Read John 4:21-24 …
Ferguson’s book on the Church of Christ wouldn’t have been complete without a section dealing with worship and assembly. Indeed, both worship and assembly are so ingrained in one’s understanding of church that often those are the only avenues ever considered while contemplating what it means to “do church.” In view of this, Ferguson outlined some common misunderstandings of worship that have infiltrated parts of the religious community.[i]
First, as with the P&S Club of Jesus’s day, there is an idea that merely performing certain religious exercises is the full extent of the Christian’s worship to God. This is what some have styled in the past as a “check box” type of Christianity. Although an individual may encounter the Church by doing certain rote motions, a problem arises when the motions take the place of sincerity and genuineness. Among the conclusions that follow when Jesus speaks about “spirit and truth” in John 4:24, surely one of the implications would be that He was pointing to a deeper spiritual relationship with God than “check box” Christianity can provide.
Second, there is also the thought that worship, even when among others, is more of a private religious devotion focused upon meditation and introspection of the individual. Should the individual have some sort of internal self-examination to determine the state of the mind and soul? Of course, this is exactly the thought of 2 Corinthians 13:5 when Paul tells those Christians to “examine yourself” and “test yourself.” Yet, to take the time when Christians are to come together and spend that time on personal meditation is the seed that produces the “I can worship at the lake as well as in a church building” mentality. The Church, as a body, has benefits that can only be shared when together. The Church, as a body, has strengths that can only be applied when together.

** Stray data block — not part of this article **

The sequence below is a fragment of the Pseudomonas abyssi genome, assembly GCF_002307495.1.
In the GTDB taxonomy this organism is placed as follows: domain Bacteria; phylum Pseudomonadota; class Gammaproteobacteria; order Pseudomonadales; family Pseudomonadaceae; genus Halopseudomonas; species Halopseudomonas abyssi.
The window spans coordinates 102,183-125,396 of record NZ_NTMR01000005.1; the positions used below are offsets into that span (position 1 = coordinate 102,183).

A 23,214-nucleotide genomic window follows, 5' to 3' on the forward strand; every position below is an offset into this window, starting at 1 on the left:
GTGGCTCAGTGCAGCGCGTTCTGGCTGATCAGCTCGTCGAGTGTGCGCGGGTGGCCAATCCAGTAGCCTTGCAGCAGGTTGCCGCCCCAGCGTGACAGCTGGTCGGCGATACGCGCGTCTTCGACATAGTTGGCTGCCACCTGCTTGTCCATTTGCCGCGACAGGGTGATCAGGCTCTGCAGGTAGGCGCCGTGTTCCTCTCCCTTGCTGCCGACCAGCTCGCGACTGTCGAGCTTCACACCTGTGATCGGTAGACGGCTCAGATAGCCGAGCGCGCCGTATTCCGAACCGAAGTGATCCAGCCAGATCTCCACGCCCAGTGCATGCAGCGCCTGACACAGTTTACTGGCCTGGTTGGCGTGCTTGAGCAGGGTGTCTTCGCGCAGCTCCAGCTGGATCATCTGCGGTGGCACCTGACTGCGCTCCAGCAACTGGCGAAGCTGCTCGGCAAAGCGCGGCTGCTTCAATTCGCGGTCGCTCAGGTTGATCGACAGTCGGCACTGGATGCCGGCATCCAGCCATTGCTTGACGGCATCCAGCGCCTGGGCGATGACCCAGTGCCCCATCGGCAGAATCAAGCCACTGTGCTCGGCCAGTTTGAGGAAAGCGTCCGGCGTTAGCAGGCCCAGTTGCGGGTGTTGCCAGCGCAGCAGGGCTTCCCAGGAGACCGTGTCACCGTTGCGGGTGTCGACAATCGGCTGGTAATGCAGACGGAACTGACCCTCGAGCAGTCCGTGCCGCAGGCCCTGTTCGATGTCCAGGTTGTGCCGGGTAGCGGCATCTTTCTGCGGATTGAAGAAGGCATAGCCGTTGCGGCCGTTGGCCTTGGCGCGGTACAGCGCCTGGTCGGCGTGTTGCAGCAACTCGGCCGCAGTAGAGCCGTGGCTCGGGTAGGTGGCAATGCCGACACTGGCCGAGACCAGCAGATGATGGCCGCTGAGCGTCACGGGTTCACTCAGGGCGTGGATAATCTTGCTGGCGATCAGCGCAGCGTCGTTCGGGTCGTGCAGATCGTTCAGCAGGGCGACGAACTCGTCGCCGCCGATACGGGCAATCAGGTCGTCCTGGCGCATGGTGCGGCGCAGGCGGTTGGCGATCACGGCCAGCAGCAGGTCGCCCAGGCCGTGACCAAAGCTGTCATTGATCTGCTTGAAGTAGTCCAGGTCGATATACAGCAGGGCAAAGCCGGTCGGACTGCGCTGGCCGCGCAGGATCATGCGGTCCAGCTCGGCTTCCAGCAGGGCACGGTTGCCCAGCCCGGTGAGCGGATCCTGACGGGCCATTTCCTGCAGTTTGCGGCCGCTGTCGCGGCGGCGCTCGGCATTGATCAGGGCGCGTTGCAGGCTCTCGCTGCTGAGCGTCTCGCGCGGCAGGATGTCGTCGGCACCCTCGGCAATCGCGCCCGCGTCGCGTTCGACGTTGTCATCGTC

Finally, Ferguson’s last two thoughts may be merged as one because when one engages in worship for the emotionally uplifting experience, the expectation is placed upon the Church to provide those elative moods. When the focus of worship is the enhancement of the worshiper (even from a desire to praise God), those planning the worship service must begin to account for the emotional impact of what is said and done. When that happens, the activities of “those in front” becomes a structured performance designed to reinforce positive emotions. When the worshipper comes for their own benefit, God becomes a means. When the goal is to provide an “experience,” the Church becomes a production company.
Is there value in habitual religious activities? When times of trouble and doubt occur (which they will), habitual activities can become an anchor to a way of thinking and acting that looks to something greater then ourselves. Are meditation and personal devotions valuable? For the Christian and non-Christian alike, introspection often leads to the recognition of truths that can change attitudes and actions for the better. Should one avoid intense emotional experiences? On the contrary, God gave us emotions to help us form deep commitments and strengthen the bonds of compassion among ourselves and towards Him.
“The fuller truth is that the assembly is to be spiritual, corporate, instructive, and directed toward God. It should be an occasion that raises the consciousness of God and focuses attention on others.”
In the New Testament, the idea of “worship” indicates more than the corporate acts of devotion by the assembly, “worship” also considers Christian morality and acts of service to others on behalf of God. Yet, the assembled worship also has a place in the life of the people of God, and as such, should reflect biblical attitudes and expectations.
[i] Everett Ferguson, The Church of Christ: A Biblical Ecclesiology for Today (Grand Rapids: William B. Eerdmans Publishing Company, 1996), 226-229.